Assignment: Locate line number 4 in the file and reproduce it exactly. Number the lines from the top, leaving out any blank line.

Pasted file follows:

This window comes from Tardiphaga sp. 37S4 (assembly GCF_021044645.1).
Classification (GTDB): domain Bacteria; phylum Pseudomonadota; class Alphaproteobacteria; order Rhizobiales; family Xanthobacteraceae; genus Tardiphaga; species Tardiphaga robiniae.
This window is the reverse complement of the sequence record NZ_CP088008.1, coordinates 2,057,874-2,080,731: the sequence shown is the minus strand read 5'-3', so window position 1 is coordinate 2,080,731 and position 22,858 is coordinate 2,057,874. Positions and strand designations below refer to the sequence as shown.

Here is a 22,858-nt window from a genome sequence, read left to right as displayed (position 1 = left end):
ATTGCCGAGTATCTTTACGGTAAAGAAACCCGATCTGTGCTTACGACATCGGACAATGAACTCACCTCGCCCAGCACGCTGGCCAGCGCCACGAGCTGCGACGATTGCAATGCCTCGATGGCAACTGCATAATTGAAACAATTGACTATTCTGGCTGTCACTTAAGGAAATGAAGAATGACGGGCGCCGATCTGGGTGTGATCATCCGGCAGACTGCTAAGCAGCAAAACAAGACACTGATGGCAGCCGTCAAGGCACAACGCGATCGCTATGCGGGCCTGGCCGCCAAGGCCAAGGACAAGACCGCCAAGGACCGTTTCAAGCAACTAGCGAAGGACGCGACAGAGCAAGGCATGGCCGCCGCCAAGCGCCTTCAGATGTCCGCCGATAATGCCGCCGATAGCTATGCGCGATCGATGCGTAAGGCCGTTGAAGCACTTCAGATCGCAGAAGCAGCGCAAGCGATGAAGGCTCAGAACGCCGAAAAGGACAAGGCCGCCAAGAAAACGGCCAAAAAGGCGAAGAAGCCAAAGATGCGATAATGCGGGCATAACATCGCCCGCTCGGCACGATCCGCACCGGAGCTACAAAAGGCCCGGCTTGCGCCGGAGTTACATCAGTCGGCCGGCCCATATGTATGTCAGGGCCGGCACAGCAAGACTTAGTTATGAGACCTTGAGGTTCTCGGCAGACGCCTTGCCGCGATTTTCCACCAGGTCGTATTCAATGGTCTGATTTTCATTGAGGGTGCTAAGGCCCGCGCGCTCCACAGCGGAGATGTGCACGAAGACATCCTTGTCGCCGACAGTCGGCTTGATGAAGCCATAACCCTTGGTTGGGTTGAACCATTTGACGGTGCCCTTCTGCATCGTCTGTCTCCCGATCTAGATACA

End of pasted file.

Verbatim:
Here is a 22,858-nt window from a genome sequence, read left to right as displayed (position 1 = left end):